One-hat living

One-hat living is about authenticity.

It’s about having the guts to be transparent and honest enough with yourself that you can be transparent and honest with other people.

It means the way people see you at work, home, or play is the same.

It means being painfully honest about what makes you you. What makes you tick, what makes you feel alive, what makes you forget that time is passing.

It means finding the courage to say “No” to the things that don’t. To stop faking it. To stop telling yourself you “have to” live up to expectations.

One-hat living is scary. But it’s immensely fulfilling.

It means you don’t have to freak out when your circles of people overlap for fear that people will find out about another side of you.

It means people can trust you and vouch for you because they know that what they see is what they get. They know what you stand for and believe in and what you will not compromise on.

It means what drives and inspires you at work, home, or play is the same.

It means your work, play, and personal life are related to each other, contribute to each other, and nurture each other.

It means your values and goals are clearly aligned and you can pour all your energy and passion into one single, epic purpose.

How amazing would living like that be?

Now, you might be thinking, “You don’t get it – that’s not possible for my situation!”

Trust me, I get it. I’ve worked part-time and full-time jobs that did not make me want to jump out of bed in the mornings. I’ve done it for the money, as a stepping stone to move on to something better, to put a nice line in my résumé, as part of a contractual bond in return for a scholarship. I’ve pretended to be someone else to the people in my life because I thought that was what they wanted. I’ve felt like I was stifling and suppressing who I was. I’ve told myself and others “That’s life” and wrongly believed “That’s just the way things are”.

One-hat living is rewarding, but it’s also highly difficult.

It’s hard to truly, authentically be yourself in everything you do when you’re limited by finances, opportunities, obligations, or contracts. Some things are just out of our control.

But by no means should we accept those situations as a permanent way of living. They are not.

If anything, they’re meant to get you to a place of such discomfort and unease with living outside your calling that you start seeking ways to get out of that place. You start digging deep and asking yourself what really matters to you. You begin putting ideas and plans into motion to get yourself into a place where you live more from your heart. You seek out the right people who can help get you there.

One-hat living is not some unreachable ideal. Neither is it something you either do or don’t.

You don’t get there overnight. It’s a process.

A journey that will allow you to appreciate things more when you finally find yourself in a place where you can excitedly jump out of bed in the morning and wear the same hat all through the day.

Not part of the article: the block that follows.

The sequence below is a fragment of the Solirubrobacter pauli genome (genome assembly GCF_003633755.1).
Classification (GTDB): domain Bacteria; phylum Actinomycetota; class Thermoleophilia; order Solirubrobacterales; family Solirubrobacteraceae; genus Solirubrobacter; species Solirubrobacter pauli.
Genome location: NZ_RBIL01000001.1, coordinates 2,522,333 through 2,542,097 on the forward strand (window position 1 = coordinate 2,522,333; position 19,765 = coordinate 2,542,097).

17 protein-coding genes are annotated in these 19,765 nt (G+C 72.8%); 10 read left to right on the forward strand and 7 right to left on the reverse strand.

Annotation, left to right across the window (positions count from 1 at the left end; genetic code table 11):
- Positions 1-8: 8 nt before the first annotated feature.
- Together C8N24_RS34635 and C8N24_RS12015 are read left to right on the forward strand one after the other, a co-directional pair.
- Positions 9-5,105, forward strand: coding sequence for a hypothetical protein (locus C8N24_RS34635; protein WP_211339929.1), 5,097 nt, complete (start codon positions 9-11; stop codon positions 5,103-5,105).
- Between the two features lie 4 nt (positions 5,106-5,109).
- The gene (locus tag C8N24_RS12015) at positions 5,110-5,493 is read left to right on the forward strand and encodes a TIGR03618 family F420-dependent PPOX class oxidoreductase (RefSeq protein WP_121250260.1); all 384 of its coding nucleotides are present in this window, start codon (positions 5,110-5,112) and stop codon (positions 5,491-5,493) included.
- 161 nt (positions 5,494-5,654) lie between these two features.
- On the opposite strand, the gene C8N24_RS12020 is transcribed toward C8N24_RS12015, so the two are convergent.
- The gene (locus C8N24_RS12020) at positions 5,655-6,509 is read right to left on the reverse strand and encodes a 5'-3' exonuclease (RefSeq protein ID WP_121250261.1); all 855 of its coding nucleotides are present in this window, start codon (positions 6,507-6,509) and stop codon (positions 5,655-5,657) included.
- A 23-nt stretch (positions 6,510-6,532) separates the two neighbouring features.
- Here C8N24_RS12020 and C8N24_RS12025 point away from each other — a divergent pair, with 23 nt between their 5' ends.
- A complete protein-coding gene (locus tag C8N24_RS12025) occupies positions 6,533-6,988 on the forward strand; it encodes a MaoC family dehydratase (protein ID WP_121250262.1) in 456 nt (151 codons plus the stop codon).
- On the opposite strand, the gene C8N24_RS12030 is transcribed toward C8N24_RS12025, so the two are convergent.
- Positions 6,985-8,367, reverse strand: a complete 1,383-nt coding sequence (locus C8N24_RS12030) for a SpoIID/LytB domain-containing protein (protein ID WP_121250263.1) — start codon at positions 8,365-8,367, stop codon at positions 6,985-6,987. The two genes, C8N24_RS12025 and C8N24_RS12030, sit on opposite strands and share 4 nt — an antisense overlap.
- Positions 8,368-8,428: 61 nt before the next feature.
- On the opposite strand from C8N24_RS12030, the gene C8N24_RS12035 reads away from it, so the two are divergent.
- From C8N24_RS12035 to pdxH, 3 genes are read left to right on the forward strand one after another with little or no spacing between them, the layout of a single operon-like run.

A journey you can start today.

Working against our values only weakens us, professionally and artistically. When we are absolutely clear on our personal values, we are able to make choices based on principles. Decision-making is simple (or at least simpler). Strong judgment brings deeper meaning to our labor and elevates the artistry of work, giving us access to our best abilities. –Matthew E. May


Three things

My goal for this blog is simple: Pick three things that really matter to me. Nurture them. Write about it.

Why three?

I asked myself that question. Two seemed too limited in scope, more than three seemed too many to focus on.

Being the thinker I am, I needed to find some sort of logic for choosing to break things down into three main parts.

So I thought about some of the things that come in threes.

Every epic project, as a great strategist knows, involves planningexecution, and review.

Every story, as a great writer knows, has a beginning, middle, and end.

Every thriving network of relationships, as a great leader knows, comprises of mentors to look up to, peers to journey with, and protégés to pass on your knowledge to.

Which coincidentally, happened to tie back to the things I really cared about.

As a thinker, I like systems that put things in order and cut unnecessary clutter. (simplify.) As a writer, I enjoy plot and structure. (write.) As a friend, daughter, and lover, I treasure relationships as my source of meaning in life. (live.)

I realise that each of these three things are complex in themselves. But by looking at everything in my life as falling into one of these three categories (sometimes overlapping too), I saw that things can be simple. Not simple in terms of being easy to do or understand, but simple, in terms of being pure. Absolute. Sheer. Unadulterated.

These are the things that make me me. The things that keep me up at night and get me out of bed in the morning. Now that I have identified these things, I can start taking steps to nurture them, and get rid of the stuff that doesn’t really matter (that I have been fooled into thinking does).

We only have one life. 24 hours in a day. 60 seconds in a minute.

Why waste it being anything less than what we were created to be?

What are your three things?